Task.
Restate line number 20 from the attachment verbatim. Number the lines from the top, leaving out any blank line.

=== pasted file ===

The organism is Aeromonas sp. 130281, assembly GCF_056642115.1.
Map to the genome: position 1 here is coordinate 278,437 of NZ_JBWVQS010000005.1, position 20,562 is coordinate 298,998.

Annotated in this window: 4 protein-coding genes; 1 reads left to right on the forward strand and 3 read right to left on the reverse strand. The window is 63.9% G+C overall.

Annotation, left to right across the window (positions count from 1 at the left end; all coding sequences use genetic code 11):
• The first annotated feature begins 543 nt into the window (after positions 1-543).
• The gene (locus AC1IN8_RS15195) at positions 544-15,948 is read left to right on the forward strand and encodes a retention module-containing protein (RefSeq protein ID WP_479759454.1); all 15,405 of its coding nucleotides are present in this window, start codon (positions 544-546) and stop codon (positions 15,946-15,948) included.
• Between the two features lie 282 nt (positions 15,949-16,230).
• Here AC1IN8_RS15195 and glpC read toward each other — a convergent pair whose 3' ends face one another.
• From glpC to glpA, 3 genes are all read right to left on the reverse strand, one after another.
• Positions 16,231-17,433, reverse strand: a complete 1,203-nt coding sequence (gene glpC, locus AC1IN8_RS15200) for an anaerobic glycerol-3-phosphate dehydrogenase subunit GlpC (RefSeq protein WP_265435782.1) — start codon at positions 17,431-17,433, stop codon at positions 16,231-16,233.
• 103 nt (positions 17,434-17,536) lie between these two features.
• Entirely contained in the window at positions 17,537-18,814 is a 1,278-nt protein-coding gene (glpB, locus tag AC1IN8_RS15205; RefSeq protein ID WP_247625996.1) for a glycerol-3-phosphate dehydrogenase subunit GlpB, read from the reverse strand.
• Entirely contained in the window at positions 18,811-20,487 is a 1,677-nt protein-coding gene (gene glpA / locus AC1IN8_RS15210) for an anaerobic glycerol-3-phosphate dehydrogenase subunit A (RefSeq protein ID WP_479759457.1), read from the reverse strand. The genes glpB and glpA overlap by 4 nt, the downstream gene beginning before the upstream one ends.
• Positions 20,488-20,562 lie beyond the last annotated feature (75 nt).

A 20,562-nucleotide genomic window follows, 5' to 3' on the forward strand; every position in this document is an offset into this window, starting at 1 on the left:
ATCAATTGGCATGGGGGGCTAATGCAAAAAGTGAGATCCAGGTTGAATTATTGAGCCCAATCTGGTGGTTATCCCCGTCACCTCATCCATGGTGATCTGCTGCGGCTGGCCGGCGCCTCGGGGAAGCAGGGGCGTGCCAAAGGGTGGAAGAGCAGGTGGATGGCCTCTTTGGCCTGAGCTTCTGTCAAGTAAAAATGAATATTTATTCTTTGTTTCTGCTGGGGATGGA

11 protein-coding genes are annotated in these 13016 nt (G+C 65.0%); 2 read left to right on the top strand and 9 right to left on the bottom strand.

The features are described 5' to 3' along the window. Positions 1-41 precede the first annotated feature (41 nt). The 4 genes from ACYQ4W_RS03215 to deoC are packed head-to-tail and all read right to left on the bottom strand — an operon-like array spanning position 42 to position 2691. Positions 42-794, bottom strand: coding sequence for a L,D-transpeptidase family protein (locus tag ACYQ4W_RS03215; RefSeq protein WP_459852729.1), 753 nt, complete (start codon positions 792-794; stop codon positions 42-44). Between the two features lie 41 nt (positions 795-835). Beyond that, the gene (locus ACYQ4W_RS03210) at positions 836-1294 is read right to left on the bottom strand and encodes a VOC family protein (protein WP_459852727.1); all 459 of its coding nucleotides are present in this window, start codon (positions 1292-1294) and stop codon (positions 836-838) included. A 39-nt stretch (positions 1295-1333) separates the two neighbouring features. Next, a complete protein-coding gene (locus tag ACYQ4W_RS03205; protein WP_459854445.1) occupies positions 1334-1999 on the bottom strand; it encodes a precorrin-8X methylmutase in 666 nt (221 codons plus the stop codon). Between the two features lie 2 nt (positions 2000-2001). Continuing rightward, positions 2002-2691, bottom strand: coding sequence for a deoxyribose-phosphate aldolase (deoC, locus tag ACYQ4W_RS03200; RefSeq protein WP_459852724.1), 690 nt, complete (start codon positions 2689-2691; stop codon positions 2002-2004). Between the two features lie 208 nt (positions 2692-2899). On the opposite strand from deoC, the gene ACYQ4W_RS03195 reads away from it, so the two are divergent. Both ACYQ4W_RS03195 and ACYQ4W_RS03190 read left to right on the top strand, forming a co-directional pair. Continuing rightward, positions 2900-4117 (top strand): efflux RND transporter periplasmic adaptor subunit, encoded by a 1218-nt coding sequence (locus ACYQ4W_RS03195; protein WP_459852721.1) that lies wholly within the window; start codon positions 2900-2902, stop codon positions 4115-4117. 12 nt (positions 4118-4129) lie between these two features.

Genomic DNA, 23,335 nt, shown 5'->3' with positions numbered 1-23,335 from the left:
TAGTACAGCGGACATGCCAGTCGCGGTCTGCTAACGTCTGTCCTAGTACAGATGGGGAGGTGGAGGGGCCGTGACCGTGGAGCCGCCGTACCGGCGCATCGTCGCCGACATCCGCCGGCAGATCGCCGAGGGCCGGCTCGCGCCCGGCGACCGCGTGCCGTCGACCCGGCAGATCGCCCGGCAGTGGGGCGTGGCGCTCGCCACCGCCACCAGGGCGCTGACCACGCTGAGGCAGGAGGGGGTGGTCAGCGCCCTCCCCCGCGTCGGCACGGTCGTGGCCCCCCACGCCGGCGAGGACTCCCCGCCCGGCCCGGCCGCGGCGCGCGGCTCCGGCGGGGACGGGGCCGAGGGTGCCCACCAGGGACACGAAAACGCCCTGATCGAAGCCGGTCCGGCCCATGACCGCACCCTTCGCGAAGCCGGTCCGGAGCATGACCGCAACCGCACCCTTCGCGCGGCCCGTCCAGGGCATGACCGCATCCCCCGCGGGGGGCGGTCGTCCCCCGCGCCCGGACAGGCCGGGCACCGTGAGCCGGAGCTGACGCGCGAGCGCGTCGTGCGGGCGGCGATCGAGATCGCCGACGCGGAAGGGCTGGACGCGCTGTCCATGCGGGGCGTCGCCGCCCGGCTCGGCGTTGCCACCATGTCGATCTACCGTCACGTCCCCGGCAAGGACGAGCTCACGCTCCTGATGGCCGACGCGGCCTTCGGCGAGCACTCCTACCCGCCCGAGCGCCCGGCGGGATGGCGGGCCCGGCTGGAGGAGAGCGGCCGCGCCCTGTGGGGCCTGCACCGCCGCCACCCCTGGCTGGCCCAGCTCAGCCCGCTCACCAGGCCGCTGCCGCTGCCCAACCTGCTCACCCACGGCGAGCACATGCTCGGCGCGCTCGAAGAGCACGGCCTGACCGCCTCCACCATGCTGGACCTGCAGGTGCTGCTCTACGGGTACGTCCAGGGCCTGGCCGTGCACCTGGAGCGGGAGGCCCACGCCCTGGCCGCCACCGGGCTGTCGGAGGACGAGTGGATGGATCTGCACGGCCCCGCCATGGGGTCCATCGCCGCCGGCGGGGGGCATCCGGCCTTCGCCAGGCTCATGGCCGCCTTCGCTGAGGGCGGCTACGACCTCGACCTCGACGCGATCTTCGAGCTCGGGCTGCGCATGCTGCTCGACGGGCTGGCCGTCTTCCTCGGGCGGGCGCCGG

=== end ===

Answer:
TAGTACAGCGGACATGCCAGTCGCGGTCTGCTAACGTCTGTCCTAGTACAGATGGGGAGGTGGAGGGGCCGTGACCGTGGAGCCGCCGTACCGGCGCATCGTCGCCGACATCCGCCGGCAGATCGCCGAGGGCCGGCTCGCGCCCGGCGACCGCGTGCCGTCGACCCGGCAGATCGCCCGGCAGTGGGGCGTGGCGCTCGCCACCGCCACCAGGGCGCTGACCACGCTGAGGCAGGAGGGGGTGGTCAGCGCCCTCCCCCGCGTCGGCACGGTCGTGGCCCCCCACGCCGGCGAGGACTCCCCGCCCGGCCCGGCCGCGGCGCGCGGCTCCGGCGGGGACGGGGCCGAGGGTGCCCACCAGGGACACGAAAACGCCCTGATCGAAGCCGGTCCGGCCCATGACCGCACCCTTCGCGAAGCCGGTCCGGAGCATGACCGCAACCGCACCCTTCGCGCGGCCCGTCCAGGGCATGACCGCATCCCCCGCGGGGGGCGGTCGTCCCCCGCGCCCGGACAGGCCGGGCACCGTGAGCCGGAGCTGACGCGCGAGCGCGTCGTGCGGGCGGCGATCGAGATCGCCGACGCGGAAGGGCTGGACGCGCTGTCCATGCGGGGCGTCGCCGCCCGGCTCGGCGTTGCCACCATGTCGATCTACCGTCACGTCCCCGGCAAGGACGAGCTCACGCTCCTGATGGCCGACGCGGCCTTCGGCGAGCACTCCTACCCGCCCGAGCGCCCGGCGGGATGGCGGGCCCGGCTGGAGGAGAGCGGCCGCGCCCTGTGGGGCCTGCACCGCCGCCACCCCTGGCTGGCCCAGCTCAGCCCGCTCACCAGGCCGCTGCCGCTGCCCAACCTGCTCACCCACGGCGAGCACATGCTCGGCGCGCTCGAAGAGCACGGCCTGACCGCCTCCACCATGCTGGACCTGCAGGTGCTGCTCTACGGGTACGTCCAGGGCCTGGCCGTGCACCTGGAGCGGGAGGCCCACGCCCTGGCCGCCACCGGGCTGTCGGAGGACGAGTGGATGGATCTGCACGGCCCCGCCATGGGGTCCATCGCCGCCGGCGGGGGGCATCCGGCCTTCGCCAGGCTCATGGCCGCCTTCGCTGAGGGCGGCTACGACCTCGACCTCGACGCGATCTTCGAGCTCGGGCTGCGCATGCTGCTCGACGGGCTGGCCGTCTTCCTCGGGCGGGCGCCGG